- Cleveland Fed President Loretta Mester said Friday that she doesn't see enough evidence that inflation has peaked and is on board with supporting multiple interest rate increases.
- Mester also doesn't expect the central bank to pause after the summer, though she said the magnitude of the moves could be reduced if inflation falls.
- "I don't want to declare victory on inflation before I see really compelling evidence that our actions are beginning to do the work," Mester said in a live interview on CNBC's "The Exchange."
Cleveland Federal Reserve President Loretta Mester said Friday that she doesn't see ample evidence that inflation has peaked and thus is on board with supporting a series of aggressive interest rate increases.
"I think the Fed has shown that we're in the process of recalibrating our policy to get inflation back down to our 2% goal. That's the job before us," Mester said in a live interview on CNBC's "The Exchange."
"I don't want to declare victory on inflation before I see really compelling evidence that our actions are beginning to do the work in bringing down demand in better balance with aggregate supply," she added.
Mester spoke the same day the Bureau of Labor Statistics reported that nonfarm payrolls rose by 390,000 in May, and, importantly, that average hourly earnings had increased 0.3% from a month ago, a bit lower than the Dow Jones estimate.
While other recent data points have shown that at least the rate of inflation increases has diminished, the policymaker said she will need to see multiple months of that trend before she'll feel comfortable.
"It's too soon to say that that's going to change our outlook or my outlook on policy," Mester said. "The No. 1 problem in the economy remains very, very high inflation, well above acceptable levels, and that's got to be our focus going forward."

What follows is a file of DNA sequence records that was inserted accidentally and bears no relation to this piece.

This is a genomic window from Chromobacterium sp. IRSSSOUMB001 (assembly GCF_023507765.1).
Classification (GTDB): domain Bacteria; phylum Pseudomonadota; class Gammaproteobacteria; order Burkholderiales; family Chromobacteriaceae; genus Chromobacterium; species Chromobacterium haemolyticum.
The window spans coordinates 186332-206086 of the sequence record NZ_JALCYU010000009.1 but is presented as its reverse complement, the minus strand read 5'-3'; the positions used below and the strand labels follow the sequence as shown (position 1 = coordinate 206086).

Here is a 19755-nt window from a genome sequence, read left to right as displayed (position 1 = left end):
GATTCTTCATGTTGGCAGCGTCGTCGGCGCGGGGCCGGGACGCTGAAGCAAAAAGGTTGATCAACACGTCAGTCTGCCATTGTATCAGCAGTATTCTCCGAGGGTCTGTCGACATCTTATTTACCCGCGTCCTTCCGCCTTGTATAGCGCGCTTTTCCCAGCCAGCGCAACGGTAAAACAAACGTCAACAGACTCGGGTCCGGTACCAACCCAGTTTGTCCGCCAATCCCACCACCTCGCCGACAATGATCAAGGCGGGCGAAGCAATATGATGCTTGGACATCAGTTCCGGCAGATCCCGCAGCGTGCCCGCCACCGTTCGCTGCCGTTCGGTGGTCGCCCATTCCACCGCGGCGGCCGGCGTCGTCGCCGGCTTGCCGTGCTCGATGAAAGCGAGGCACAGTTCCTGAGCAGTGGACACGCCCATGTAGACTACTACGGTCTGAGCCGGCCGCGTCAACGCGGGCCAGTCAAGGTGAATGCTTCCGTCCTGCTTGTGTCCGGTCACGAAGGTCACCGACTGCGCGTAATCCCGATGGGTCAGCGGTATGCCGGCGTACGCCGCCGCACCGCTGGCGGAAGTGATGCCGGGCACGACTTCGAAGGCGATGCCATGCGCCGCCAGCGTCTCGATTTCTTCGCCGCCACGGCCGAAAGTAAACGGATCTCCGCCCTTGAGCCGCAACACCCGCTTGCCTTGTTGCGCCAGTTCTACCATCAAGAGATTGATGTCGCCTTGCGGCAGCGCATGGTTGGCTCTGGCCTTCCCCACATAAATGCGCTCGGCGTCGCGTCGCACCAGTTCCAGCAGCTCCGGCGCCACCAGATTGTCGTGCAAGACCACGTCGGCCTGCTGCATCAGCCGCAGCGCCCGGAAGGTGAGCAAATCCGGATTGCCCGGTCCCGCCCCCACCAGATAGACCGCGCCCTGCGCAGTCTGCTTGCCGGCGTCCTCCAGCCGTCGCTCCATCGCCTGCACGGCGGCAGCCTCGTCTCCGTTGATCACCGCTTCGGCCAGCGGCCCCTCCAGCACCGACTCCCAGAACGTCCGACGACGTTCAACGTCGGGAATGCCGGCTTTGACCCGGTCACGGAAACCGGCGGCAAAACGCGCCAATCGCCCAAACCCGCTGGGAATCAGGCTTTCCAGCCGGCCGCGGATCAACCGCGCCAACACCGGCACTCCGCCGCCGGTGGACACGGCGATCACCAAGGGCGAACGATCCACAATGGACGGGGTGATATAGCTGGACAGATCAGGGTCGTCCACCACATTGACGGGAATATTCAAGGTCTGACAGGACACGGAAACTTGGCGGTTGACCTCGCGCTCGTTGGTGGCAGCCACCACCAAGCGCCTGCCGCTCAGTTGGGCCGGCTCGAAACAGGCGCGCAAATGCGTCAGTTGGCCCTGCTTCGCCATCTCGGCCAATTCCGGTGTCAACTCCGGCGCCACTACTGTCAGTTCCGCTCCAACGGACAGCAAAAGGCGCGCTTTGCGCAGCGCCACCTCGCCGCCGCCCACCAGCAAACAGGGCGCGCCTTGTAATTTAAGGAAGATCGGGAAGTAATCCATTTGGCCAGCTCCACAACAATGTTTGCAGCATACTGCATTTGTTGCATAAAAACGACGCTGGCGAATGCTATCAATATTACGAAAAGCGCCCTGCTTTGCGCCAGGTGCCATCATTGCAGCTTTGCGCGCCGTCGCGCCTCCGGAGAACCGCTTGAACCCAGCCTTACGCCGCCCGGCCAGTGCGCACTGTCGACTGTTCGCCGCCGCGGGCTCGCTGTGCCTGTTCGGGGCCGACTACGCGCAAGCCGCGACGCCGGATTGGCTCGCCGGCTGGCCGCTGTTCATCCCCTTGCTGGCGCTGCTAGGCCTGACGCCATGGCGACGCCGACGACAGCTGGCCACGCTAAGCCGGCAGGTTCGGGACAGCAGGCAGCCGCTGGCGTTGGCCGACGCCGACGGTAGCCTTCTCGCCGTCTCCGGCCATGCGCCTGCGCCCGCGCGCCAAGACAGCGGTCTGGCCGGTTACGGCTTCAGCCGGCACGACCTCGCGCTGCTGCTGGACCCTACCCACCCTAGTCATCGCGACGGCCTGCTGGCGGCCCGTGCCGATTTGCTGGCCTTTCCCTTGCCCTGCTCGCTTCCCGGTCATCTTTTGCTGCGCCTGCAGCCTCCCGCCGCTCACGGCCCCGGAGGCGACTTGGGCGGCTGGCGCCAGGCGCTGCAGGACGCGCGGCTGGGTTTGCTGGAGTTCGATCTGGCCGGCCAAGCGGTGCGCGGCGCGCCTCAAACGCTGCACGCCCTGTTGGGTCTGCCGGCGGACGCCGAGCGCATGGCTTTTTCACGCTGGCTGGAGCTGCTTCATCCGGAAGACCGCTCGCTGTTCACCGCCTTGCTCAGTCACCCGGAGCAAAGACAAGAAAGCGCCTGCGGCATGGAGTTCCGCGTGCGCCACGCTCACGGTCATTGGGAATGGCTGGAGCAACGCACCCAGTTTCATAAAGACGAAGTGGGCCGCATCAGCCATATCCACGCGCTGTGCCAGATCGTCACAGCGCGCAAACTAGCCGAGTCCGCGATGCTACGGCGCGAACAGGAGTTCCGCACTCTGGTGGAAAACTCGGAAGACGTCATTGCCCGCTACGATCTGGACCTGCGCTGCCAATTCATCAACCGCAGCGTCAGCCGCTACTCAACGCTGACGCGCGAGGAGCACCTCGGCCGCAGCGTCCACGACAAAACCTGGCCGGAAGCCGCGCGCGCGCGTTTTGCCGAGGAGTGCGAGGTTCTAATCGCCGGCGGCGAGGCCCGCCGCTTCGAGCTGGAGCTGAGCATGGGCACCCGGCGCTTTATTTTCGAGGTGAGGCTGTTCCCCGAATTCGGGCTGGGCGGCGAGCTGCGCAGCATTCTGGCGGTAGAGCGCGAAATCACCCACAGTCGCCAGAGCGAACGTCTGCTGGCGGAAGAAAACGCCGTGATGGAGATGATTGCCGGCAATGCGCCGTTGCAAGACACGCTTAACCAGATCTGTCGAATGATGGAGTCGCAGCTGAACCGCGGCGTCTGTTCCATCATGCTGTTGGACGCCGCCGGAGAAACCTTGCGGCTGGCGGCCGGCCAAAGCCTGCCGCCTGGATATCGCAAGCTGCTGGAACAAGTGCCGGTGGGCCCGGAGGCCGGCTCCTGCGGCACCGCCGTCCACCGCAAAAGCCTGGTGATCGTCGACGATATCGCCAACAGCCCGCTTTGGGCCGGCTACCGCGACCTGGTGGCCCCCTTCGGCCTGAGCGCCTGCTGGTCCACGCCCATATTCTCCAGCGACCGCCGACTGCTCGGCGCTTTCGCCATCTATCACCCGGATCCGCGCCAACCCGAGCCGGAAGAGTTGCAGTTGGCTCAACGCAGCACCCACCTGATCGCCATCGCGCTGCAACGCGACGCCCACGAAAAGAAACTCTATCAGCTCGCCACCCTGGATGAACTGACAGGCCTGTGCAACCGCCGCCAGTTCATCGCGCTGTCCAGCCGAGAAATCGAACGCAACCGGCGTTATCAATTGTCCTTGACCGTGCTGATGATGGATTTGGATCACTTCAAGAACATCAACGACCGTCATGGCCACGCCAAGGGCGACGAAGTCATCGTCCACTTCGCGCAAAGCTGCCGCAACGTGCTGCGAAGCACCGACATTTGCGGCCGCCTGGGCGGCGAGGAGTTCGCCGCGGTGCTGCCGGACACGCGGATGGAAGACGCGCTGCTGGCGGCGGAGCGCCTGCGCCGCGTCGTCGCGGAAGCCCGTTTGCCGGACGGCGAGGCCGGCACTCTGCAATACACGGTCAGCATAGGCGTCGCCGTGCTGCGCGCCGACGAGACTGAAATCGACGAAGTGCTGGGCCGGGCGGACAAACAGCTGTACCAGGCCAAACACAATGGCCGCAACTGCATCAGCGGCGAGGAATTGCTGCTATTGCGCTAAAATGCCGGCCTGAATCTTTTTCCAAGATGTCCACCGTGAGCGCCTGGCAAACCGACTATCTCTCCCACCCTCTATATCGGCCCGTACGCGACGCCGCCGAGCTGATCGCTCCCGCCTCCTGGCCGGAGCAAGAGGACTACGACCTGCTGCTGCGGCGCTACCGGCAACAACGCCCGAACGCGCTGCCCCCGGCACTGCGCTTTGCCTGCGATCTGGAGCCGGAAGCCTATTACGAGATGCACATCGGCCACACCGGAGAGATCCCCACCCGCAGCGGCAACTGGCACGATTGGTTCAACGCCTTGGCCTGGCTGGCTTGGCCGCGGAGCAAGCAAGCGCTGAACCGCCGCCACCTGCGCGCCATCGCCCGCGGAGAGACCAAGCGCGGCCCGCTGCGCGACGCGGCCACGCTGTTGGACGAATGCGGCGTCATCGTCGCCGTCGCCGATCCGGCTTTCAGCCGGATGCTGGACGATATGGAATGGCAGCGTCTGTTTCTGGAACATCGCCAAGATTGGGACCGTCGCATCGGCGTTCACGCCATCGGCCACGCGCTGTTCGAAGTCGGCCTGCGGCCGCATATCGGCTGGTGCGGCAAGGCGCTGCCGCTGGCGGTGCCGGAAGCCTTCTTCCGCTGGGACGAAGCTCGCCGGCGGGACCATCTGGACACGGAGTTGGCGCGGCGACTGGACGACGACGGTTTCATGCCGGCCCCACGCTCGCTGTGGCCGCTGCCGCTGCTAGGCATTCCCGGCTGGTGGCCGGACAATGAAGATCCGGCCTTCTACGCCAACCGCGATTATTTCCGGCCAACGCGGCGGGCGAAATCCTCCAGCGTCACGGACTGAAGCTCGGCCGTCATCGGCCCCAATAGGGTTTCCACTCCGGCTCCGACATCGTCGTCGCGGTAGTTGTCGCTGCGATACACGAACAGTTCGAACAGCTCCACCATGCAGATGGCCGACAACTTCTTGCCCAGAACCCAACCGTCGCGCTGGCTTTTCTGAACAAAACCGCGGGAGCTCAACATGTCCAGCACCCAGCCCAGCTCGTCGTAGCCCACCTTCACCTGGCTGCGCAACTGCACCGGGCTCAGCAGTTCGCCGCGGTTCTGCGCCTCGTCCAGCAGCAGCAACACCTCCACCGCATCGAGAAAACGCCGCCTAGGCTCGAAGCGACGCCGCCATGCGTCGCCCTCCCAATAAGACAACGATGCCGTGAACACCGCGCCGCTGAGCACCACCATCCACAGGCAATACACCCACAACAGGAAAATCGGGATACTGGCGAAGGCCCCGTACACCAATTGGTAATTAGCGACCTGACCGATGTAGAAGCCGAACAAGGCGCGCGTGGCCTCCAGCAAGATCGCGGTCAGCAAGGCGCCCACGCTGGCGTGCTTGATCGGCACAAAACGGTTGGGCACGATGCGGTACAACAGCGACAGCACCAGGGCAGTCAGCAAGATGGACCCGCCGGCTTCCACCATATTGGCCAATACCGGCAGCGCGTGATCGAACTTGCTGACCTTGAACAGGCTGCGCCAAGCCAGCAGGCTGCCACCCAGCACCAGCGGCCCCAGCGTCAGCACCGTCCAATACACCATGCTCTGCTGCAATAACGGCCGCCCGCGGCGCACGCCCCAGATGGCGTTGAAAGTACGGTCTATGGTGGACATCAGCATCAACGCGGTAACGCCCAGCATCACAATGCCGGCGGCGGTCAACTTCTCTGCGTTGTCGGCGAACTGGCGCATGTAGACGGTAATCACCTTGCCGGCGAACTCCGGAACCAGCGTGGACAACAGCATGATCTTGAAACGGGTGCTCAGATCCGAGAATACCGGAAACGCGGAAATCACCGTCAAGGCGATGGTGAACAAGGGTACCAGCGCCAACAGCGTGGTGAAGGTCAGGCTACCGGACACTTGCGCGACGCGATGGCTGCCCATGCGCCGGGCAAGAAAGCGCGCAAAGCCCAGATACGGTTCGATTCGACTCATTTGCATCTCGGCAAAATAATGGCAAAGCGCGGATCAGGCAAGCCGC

Recent statements from the rate-setting Federal Open Market Committee indicate that 50 basis point — or half-point — rate increases are likely at the June and July meetings. Officials are then likely to evaluate the progress that the policy tightening and other factors have had on the inflation picture. A basis point equals 0.01%.
But Mester said any type of pause in rate hikes is unlikely, though the magnitude of the increases could be reduced.
"I'm going to come into the September meeting, if I don't see compelling evidence [that inflation is cooling], I could easily be at 50 basis points in that meeting as well," she said. "There's no reason we have to make the decision today. But my starting point will be do we need to do another 50 or not, have I seen compelling evidence that inflation is on the downward trajectory. Then maybe we can go 25. I'm not in that camp that we think we stop in September."
Mester's comments were similar to statements Thursday from Fed Vice Chair Lael Brainard, who told CNBC that "it's very hard to see the case" for pausing rate hikes in September. She also stressed that quashing inflation, which is running near 40-year highs, is the Fed's top priority.